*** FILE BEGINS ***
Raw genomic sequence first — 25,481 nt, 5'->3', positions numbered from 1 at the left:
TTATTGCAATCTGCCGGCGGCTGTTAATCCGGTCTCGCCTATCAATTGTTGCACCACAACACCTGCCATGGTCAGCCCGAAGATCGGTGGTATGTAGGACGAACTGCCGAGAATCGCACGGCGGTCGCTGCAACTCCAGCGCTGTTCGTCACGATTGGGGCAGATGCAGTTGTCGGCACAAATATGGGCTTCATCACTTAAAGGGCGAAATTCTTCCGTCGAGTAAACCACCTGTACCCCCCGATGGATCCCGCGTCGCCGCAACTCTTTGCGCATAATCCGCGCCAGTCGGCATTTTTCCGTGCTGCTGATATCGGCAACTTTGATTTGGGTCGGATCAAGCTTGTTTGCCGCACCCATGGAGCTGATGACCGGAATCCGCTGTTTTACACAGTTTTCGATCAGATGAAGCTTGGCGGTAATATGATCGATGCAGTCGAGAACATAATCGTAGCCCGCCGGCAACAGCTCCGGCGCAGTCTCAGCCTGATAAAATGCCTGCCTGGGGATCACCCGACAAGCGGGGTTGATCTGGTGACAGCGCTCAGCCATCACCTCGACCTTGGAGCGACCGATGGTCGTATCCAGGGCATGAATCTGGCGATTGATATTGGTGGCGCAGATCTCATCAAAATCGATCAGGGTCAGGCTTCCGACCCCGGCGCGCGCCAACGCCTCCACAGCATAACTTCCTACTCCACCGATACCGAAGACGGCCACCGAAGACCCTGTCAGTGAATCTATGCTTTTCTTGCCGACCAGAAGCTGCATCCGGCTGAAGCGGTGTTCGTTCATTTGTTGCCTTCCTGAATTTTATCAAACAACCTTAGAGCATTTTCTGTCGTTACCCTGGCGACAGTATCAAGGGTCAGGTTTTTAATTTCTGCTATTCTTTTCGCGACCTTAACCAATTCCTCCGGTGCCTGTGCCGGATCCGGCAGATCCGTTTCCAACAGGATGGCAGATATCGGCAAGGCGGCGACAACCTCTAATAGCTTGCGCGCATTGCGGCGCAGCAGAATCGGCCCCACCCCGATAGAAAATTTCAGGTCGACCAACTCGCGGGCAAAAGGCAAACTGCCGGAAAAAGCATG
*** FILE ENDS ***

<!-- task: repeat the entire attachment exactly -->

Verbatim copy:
Raw genomic sequence first — 25,481 nt, 5'->3', positions numbered from 1 at the left:
TTATTGCAATCTGCCGGCGGCTGTTAATCCGGTCTCGCCTATCAATTGTTGCACCACAACACCTGCCATGGTCAGCCCGAAGATCGGTGGTATGTAGGACGAACTGCCGAGAATCGCACGGCGGTCGCTGCAACTCCAGCGCTGTTCGTCACGATTGGGGCAGATGCAGTTGTCGGCACAAATATGGGCTTCATCACTTAAAGGGCGAAATTCTTCCGTCGAGTAAACCACCTGTACCCCCCGATGGATCCCGCGTCGCCGCAACTCTTTGCGCATAATCCGCGCCAGTCGGCATTTTTCCGTGCTGCTGATATCGGCAACTTTGATTTGGGTCGGATCAAGCTTGTTTGCCGCACCCATGGAGCTGATGACCGGAATCCGCTGTTTTACACAGTTTTCGATCAGATGAAGCTTGGCGGTAATATGATCGATGCAGTCGAGAACATAATCGTAGCCCGCCGGCAACAGCTCCGGCGCAGTCTCAGCCTGATAAAATGCCTGCCTGGGGATCACCCGACAAGCGGGGTTGATCTGGTGACAGCGCTCAGCCATCACCTCGACCTTGGAGCGACCGATGGTCGTATCCAGGGCATGAATCTGGCGATTGATATTGGTGGCGCAGATCTCATCAAAATCGATCAGGGTCAGGCTTCCGACCCCGGCGCGCGCCAACGCCTCCACAGCATAACTTCCTACTCCACCGATACCGAAGACGGCCACCGAAGACCCTGTCAGTGAATCTATGCTTTTCTTGCCGACCAGAAGCTGCATCCGGCTGAAGCGGTGTTCGTTCATTTGTTGCCTTCCTGAATTTTATCAAACAACCTTAGAGCATTTTCTGTCGTTACCCTGGCGACAGTATCAAGGGTCAGGTTTTTAATTTCTGCTATTCTTTTCGCGACCTTAACCAATTCCTCCGGTGCCTGTGCCGGATCCGGCAGATCCGTTTCCAACAGGATGGCAGATATCGGCAAGGCGGCGACAACCTCTAATAGCTTGCGCGCATTGCGGCGCAGCAGAATCGGCCCCACCCCGATAGAAAATTTCAGGTCGACCAACTCGCGGGCAAAAGGCAAACTGCCGGAAAAAGCATG